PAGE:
A veterinary charity is helping save the lives of racehorses abandoned on the streets of India with the help of a donation from the Sir Peter O’Sullevan Trust.
Once their lives on the track are over, many of the thoroughbreds are sold for pennies, left to fend for themselves or given away for tourism in the town, which lies in the state of Tamil Nadu.
As well as suffering from general neglect; fatal colic from ingesting plastic is a common peril for the horses, who have no dedicated grazing areas. Traffic accidents are also a hazard, leaving foals orphaned when their mothers are killed.
The Worldwide Veterinary Service (WVS), who have had a base in the town since 2010, said that the horses’ new owners often lacked the tools or experience to look after them.
Horses are regularly found with parasitic infestations, pneumonia and exhaustion or are left tied up in the hot sun without adequate food and water.
But a funding boost from the non-for-profit Welttierschutzgesellschaft (WTG) and the Sir Peter O’Sullevan Trust — the legacy of the legendary racing commentator – has meant the WVS has been able to launch regular outreach clinics for the animals, which are staffed by Indian and international vets.
They perform everything from health checks to life-saving colic surgeries at field hospitals.
“Surgery such as this has only been possible thanks to the permission granted by authorities to use a designated space for the field clinics, offering the team the space and time to run thorough checks on each animal and provide surgical treatment where necessary,” a spokesman for the WVS said. “Without these field clinics, many of the horses would go untreated, and animal welfare in the region would not see as much improvement.”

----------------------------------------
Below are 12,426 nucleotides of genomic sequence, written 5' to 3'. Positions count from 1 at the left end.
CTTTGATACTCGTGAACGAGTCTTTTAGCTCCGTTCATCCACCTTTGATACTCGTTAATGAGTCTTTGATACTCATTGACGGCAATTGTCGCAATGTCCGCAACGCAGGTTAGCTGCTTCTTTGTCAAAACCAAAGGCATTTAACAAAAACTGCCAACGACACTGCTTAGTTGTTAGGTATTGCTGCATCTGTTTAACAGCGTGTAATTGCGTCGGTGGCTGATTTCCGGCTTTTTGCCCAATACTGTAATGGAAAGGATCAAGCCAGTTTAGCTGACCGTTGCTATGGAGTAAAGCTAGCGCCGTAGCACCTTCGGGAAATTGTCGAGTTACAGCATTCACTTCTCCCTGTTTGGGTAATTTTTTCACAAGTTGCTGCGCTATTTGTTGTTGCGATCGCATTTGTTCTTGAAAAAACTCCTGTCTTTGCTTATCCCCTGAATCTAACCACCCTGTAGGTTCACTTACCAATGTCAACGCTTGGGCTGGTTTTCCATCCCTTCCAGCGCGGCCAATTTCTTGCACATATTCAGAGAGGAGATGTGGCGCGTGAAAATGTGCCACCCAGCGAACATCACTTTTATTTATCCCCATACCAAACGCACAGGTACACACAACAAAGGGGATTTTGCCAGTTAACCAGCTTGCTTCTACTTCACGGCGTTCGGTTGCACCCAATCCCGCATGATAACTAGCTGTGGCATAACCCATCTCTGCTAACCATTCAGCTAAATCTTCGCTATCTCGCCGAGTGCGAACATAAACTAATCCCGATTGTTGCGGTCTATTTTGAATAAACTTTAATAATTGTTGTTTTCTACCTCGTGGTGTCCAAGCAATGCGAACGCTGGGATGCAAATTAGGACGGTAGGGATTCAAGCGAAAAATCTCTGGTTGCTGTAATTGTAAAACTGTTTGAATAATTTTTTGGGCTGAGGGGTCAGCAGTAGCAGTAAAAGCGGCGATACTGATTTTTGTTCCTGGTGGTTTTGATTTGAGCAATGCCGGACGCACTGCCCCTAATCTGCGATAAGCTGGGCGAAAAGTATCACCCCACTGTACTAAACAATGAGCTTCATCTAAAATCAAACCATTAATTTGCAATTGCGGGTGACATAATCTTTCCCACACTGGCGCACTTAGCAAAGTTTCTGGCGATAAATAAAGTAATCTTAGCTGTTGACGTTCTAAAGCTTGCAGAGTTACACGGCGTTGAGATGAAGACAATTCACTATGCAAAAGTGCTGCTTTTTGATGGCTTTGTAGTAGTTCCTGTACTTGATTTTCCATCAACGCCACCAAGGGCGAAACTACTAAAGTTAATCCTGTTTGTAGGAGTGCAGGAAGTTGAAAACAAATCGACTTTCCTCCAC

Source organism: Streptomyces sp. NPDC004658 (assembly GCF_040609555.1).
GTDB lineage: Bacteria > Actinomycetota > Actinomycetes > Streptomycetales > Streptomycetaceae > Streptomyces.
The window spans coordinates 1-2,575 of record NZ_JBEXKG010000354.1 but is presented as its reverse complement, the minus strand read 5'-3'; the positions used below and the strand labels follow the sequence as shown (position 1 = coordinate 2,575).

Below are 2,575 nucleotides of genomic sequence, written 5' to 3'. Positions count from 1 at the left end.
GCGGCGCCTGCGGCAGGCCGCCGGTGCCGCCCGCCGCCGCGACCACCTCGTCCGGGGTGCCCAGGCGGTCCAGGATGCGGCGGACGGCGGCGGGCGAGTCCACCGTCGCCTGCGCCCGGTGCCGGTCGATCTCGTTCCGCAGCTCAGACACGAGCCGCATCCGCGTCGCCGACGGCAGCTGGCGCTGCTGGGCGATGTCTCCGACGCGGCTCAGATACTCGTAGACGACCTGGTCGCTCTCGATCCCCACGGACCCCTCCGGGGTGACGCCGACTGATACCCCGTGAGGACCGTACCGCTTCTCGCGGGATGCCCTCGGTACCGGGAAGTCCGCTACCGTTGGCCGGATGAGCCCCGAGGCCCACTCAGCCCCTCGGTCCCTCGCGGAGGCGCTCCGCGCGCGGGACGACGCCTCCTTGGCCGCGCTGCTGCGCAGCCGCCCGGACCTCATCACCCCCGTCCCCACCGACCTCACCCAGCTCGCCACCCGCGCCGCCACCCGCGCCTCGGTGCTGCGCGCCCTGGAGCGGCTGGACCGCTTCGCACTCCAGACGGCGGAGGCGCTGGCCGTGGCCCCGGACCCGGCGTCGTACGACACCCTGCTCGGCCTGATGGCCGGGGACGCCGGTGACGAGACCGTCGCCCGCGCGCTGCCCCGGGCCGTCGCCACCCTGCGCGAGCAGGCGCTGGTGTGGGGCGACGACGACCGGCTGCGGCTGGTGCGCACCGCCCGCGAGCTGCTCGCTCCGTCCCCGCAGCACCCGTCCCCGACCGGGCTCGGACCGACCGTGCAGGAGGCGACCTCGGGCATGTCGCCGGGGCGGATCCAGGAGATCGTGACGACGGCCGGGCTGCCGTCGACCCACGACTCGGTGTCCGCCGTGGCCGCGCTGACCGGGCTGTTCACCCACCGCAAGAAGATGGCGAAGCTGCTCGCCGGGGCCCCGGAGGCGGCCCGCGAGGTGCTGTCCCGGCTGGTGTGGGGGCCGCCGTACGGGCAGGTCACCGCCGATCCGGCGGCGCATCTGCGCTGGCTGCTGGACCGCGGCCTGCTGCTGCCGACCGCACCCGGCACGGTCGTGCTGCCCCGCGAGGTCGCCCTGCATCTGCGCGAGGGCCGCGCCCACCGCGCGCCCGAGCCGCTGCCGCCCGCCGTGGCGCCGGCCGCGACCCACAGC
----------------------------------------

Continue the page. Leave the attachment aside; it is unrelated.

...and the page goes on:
Equines that are treated by the organisation recover at shelters run by its supported partner charity India Project for Animals and Nature, which is also based in the town.
Alongside the clinics, the WVS is also working with local government to create a safe grazing ground for the horses, which could potentially be inside a racecourse itself.
“The course is only open in May and June, which leaves a huge space empty for 10 months,” the spokesman added. “We have also championed the municipality to push owners to get licences for their horses — at the moment they have been granted to 60 horses.”
WVS vets launched their initial outreach programme in the region in 2010, conducting street clinics for working donkeys.
Clinical director of WVS ITC India, Ilona Otter said: “These animals are now much healthier and we also give them monthly check-ups, which are free of charge to the owners.
“Young vets also benefit from attending these clinics. They get more experience and understanding about working equines, which has a positive knock-on effect for horses and animals in their own communities.”
Dr Aswin Alis has been driving forward WVS work in the donkey outreach clinics, combining his love for travel and exploring new places with his skills as a vet.
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“As vets, we support those who can’t express themselves through words, we understand their emotions and help them out when they have no one else. A good example of this is the many wound cases we see in domestic or stray animals, and at our equine outreach clinics,” he said.
“We do bandaging and flushing and it’s really nice to see how the wound closes in a few days and the drastic improvement we can see after a few weeks. When the final result is a well healed wound, I feel really satisfied, and I know I have made a real difference to the horses’ wellbeing.”
WVS was founded by vet Luke Gamble in 2002 and sends out teams of volunteer vets and veterinary nurses, as well as free medical supplies, to projects and charities around the world.
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